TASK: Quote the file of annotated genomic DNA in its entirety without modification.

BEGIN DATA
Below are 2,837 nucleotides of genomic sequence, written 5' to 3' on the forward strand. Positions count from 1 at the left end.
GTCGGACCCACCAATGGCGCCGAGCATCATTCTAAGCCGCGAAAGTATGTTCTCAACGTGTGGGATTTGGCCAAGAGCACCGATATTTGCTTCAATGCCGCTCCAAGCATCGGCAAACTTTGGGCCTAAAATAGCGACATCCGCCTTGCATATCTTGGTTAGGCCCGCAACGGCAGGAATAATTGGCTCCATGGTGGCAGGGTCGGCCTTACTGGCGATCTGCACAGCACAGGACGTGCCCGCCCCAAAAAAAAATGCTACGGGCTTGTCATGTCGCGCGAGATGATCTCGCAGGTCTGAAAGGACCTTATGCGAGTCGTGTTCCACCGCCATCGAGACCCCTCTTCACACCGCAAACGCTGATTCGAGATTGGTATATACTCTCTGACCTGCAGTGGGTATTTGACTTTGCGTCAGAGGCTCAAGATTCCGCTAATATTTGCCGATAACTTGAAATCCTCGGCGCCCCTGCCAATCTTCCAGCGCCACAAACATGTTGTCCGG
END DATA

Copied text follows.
Below are 2,837 nucleotides of genomic sequence, written 5' to 3' on the forward strand. Positions count from 1 at the left end.
GTCGGACCCACCAATGGCGCCGAGCATCATTCTAAGCCGCGAAAGTATGTTCTCAACGTGTGGGATTTGGCCAAGAGCACCGATATTTGCTTCAATGCCGCTCCAAGCATCGGCAAACTTTGGGCCTAAAATAGCGACATCCGCCTTGCATATCTTGGTTAGGCCCGCAACGGCAGGAATAATTGGCTCCATGGTGGCAGGGTCGGCCTTACTGGCGATCTGCACAGCACAGGACGTGCCCGCCCCAAAAAAAAATGCTACGGGCTTGTCATGTCGCGCGAGATGATCTCGCAGGTCTGAAAGGACCTTATGCGAGTCGTGTTCCACCGCCATCGAGACCCCTCTTCACACCGCAAACGCTGATTCGAGATTGGTATATACTCTCTGACCTGCAGTGGGTATTTGACTTTGCGTCAGAGGCTCAAGATTCCGCTAATATTTGCCGATAACTTGAAATCCTCGGCGCCCCTGCCAATCTTCCAGCGCCACAAACATGTTGTCCGG